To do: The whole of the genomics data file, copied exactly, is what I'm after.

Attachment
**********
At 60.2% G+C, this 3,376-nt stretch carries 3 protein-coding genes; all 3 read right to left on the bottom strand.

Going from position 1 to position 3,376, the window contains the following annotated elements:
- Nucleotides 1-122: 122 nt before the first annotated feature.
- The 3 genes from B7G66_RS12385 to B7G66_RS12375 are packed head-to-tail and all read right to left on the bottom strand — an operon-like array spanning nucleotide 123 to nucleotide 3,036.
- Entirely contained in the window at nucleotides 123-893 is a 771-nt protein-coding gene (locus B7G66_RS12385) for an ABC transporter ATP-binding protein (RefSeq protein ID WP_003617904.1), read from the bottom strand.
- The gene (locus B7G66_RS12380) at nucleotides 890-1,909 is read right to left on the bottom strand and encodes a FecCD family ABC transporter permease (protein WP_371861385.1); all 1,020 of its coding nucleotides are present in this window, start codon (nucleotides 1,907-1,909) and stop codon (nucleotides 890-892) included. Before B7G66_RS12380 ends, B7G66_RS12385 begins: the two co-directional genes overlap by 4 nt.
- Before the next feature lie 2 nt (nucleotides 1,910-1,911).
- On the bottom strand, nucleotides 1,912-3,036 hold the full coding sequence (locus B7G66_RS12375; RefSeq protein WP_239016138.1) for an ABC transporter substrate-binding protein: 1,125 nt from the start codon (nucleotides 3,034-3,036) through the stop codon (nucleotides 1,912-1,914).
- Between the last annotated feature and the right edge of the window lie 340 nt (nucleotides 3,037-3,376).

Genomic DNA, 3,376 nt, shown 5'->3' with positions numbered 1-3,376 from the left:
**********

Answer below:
At 60.2% G+C, this 3,376-nt stretch carries 3 protein-coding genes; all 3 read right to left on the bottom strand.

Going from position 1 to position 3,376, the window contains the following annotated elements:
- Nucleotides 1-122: 122 nt before the first annotated feature.
- The 3 genes from B7G66_RS12385 to B7G66_RS12375 are packed head-to-tail and all read right to left on the bottom strand — an operon-like array spanning nucleotide 123 to nucleotide 3,036.
- Entirely contained in the window at nucleotides 123-893 is a 771-nt protein-coding gene (locus B7G66_RS12385) for an ABC transporter ATP-binding protein (RefSeq protein ID WP_003617904.1), read from the bottom strand.
- The gene (locus B7G66_RS12380) at nucleotides 890-1,909 is read right to left on the bottom strand and encodes a FecCD family ABC transporter permease (protein WP_371861385.1); all 1,020 of its coding nucleotides are present in this window, start codon (nucleotides 1,907-1,909) and stop codon (nucleotides 890-892) included. Before B7G66_RS12380 ends, B7G66_RS12385 begins: the two co-directional genes overlap by 4 nt.
- Before the next feature lie 2 nt (nucleotides 1,910-1,911).
- On the bottom strand, nucleotides 1,912-3,036 hold the full coding sequence (locus B7G66_RS12375; RefSeq protein WP_239016138.1) for an ABC transporter substrate-binding protein: 1,125 nt from the start codon (nucleotides 3,034-3,036) through the stop codon (nucleotides 1,912-1,914).
- Between the last annotated feature and the right edge of the window lie 340 nt (nucleotides 3,037-3,376).

Genomic DNA, 3,376 nt, shown 5'->3' with positions numbered 1-3,376 from the left: